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Smoking memos that support Netscape's carve-up tales

New documentation indicates that Netscape's 'fantasy' originated the day after the companies met -- spooky, eh?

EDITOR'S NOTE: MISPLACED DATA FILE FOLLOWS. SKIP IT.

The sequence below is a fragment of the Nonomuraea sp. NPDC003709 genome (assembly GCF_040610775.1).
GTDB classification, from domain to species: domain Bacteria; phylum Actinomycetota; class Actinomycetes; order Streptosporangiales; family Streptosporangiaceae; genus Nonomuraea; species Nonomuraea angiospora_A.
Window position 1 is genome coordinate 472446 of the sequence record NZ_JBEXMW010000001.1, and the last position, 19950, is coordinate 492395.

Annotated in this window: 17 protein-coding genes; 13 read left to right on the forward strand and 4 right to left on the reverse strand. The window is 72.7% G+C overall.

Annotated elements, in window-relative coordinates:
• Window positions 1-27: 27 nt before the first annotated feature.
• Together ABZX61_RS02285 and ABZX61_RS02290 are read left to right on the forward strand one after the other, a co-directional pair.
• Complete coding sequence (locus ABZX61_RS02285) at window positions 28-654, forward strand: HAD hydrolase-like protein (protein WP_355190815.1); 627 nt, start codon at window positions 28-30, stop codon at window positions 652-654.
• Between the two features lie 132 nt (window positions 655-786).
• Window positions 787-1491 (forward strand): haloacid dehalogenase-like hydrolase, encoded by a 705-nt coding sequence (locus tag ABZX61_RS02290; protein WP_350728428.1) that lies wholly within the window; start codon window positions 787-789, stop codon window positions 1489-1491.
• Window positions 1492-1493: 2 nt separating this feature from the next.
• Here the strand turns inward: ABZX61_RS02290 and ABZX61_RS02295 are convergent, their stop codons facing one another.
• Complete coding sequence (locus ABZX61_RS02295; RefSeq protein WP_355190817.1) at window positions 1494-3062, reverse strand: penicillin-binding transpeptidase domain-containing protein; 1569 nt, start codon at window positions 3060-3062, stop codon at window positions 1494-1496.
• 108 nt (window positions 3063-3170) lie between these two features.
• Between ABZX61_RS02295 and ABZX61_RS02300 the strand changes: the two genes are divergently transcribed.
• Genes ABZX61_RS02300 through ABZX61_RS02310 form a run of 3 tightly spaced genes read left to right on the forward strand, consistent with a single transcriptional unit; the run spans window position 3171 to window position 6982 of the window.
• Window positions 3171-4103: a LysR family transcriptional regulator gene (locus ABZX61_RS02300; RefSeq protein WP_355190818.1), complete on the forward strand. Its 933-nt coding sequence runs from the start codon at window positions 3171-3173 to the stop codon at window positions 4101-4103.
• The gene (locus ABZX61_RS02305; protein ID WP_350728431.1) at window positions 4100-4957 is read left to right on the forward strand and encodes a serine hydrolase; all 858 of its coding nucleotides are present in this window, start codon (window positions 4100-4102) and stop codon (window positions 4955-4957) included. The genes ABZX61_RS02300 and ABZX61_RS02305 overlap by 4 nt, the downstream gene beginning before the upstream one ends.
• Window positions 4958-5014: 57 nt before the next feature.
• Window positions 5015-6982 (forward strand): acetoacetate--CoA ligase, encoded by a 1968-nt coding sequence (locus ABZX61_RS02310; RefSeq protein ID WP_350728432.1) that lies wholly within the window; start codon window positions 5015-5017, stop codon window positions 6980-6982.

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"Netscape had what the government would consider a monopoly in the market for Internet browsers until the Great Satan [clearly a Register reader] Microsoft came along," John Warden, Microsoft's trial lawyer said in his opening remarks. Referring to the meeting between Netscape and Microsoft at which it is alleged that a carve up of the browser market was discussed (or "some sort of collaborative effort", as Warden put it), he described the account by Marc Andreessen as "a fantasy that arose from the naivete" of a Netscape executive, deprecating Andreessen for his youth, it would seem. Warden also had another explanation if this claim of a collaboration for the benefit of mankind generally were not believed: it could have been a Netscape fabrication to gain the government's protection in the marketplace: "The evidence will show it was either one or the other," Warden claimed, apparently unsure which story would be the crowd pleaser. It sounded as though Microsoft was on a fishing expedition in the courtroom, which happened to be in the same building where Monica Lewinsky told her version of other events. Warden also claimed that "there was no proposal by Microsoft that Netscape cease development of an Internet browser for Windows 95", but this is hardly surprising, since had Netscape decided to go along with Microsoft's indecent proposal, it could not have given up officially on Windows 95 browser development since to do so would be to invite a serious antitrust investigation for illegally dividing the market. Documents that came to light last week have created a new and serious problem for Microsoft about this meeting, because a Netscape attendee at the meeting emailed an executive at Apple the day after the meeting with an account as to what had happened, noting that "if Netscape didn't do the deal, Microsoft would crush them". This memo is a particular problem for Microsoft because it has claimed that Netscape concocted its account of the meeting much later, after it began to lose market share to Microsoft. And how strange that Microsoft also wanted a seat on Netscape's board, unless it were to watch that its wishes were being followed. This development does not augur well for Microsoft. ® Complete Register trial coverage Click for more stories

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